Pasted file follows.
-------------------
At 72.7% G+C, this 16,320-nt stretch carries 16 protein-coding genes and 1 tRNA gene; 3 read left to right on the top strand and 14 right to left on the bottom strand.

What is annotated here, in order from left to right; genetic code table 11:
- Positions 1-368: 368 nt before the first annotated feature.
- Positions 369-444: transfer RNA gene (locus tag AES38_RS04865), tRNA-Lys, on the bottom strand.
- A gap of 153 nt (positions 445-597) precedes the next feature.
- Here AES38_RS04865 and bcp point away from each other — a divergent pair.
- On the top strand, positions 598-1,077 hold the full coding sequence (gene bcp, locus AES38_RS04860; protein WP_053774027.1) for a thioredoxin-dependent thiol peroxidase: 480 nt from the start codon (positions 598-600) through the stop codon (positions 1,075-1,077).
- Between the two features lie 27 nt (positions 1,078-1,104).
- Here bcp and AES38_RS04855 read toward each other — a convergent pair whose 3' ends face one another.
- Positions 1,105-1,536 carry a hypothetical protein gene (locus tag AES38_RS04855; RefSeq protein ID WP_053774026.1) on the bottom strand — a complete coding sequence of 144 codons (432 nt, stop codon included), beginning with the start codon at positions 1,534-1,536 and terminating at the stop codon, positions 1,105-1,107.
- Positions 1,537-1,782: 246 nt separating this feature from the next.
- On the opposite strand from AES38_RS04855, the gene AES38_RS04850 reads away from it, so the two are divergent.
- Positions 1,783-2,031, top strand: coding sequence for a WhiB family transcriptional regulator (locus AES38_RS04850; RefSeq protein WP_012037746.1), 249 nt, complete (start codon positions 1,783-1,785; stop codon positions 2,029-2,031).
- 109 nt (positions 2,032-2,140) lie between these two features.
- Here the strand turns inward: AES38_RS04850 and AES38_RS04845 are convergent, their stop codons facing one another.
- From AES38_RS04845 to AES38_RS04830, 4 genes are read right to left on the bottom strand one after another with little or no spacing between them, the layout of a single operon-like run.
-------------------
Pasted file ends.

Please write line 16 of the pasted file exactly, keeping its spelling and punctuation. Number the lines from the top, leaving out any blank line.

- From AES38_RS04845 to AES38_RS04830, 4 genes are read right to left on the bottom strand one after another with little or no spacing between them, the layout of a single operon-like run.